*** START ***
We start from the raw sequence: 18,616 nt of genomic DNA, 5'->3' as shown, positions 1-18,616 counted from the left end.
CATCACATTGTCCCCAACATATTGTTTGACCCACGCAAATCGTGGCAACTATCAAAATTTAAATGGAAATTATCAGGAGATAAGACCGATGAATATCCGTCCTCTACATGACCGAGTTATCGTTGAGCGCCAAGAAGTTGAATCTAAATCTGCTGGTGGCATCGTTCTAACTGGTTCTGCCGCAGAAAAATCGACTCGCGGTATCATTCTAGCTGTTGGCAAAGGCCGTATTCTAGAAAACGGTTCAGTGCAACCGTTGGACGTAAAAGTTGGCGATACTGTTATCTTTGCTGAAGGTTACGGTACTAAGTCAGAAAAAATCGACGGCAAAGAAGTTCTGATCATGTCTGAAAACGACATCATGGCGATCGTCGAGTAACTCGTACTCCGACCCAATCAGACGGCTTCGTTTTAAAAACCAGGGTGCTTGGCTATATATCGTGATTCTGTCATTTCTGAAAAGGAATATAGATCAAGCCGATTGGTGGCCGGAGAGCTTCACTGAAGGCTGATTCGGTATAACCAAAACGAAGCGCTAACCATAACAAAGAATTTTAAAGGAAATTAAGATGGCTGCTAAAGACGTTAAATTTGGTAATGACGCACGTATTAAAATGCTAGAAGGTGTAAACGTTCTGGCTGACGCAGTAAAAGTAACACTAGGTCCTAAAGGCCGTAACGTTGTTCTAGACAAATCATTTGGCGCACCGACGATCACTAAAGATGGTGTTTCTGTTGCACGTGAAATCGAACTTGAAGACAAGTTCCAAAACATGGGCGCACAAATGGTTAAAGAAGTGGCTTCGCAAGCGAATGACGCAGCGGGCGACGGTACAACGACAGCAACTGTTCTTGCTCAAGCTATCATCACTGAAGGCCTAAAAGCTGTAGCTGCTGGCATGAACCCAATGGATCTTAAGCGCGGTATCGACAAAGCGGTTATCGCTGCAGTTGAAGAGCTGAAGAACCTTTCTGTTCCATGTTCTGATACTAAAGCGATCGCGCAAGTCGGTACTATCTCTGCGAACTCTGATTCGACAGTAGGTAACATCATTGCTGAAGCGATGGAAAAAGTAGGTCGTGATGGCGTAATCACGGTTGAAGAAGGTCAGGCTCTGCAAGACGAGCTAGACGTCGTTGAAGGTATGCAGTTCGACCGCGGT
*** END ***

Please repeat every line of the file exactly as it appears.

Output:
We start from the raw sequence: 18,616 nt of genomic DNA, 5'->3' as shown, positions 1-18,616 counted from the left end.
CATCACATTGTCCCCAACATATTGTTTGACCCACGCAAATCGTGGCAACTATCAAAATTTAAATGGAAATTATCAGGAGATAAGACCGATGAATATCCGTCCTCTACATGACCGAGTTATCGTTGAGCGCCAAGAAGTTGAATCTAAATCTGCTGGTGGCATCGTTCTAACTGGTTCTGCCGCAGAAAAATCGACTCGCGGTATCATTCTAGCTGTTGGCAAAGGCCGTATTCTAGAAAACGGTTCAGTGCAACCGTTGGACGTAAAAGTTGGCGATACTGTTATCTTTGCTGAAGGTTACGGTACTAAGTCAGAAAAAATCGACGGCAAAGAAGTTCTGATCATGTCTGAAAACGACATCATGGCGATCGTCGAGTAACTCGTACTCCGACCCAATCAGACGGCTTCGTTTTAAAAACCAGGGTGCTTGGCTATATATCGTGATTCTGTCATTTCTGAAAAGGAATATAGATCAAGCCGATTGGTGGCCGGAGAGCTTCACTGAAGGCTGATTCGGTATAACCAAAACGAAGCGCTAACCATAACAAAGAATTTTAAAGGAAATTAAGATGGCTGCTAAAGACGTTAAATTTGGTAATGACGCACGTATTAAAATGCTAGAAGGTGTAAACGTTCTGGCTGACGCAGTAAAAGTAACACTAGGTCCTAAAGGCCGTAACGTTGTTCTAGACAAATCATTTGGCGCACCGACGATCACTAAAGATGGTGTTTCTGTTGCACGTGAAATCGAACTTGAAGACAAGTTCCAAAACATGGGCGCACAAATGGTTAAAGAAGTGGCTTCGCAAGCGAATGACGCAGCGGGCGACGGTACAACGACAGCAACTGTTCTTGCTCAAGCTATCATCACTGAAGGCCTAAAAGCTGTAGCTGCTGGCATGAACCCAATGGATCTTAAGCGCGGTATCGACAAAGCGGTTATCGCTGCAGTTGAAGAGCTGAAGAACCTTTCTGTTCCATGTTCTGATACTAAAGCGATCGCGCAAGTCGGTACTATCTCTGCGAACTCTGATTCGACAGTAGGTAACATCATTGCTGAAGCGATGGAAAAAGTAGGTCGTGATGGCGTAATCACGGTTGAAGAAGGTCAGGCTCTGCAAGACGAGCTAGACGTCGTTGAAGGTATGCAGTTCGACCGCGGT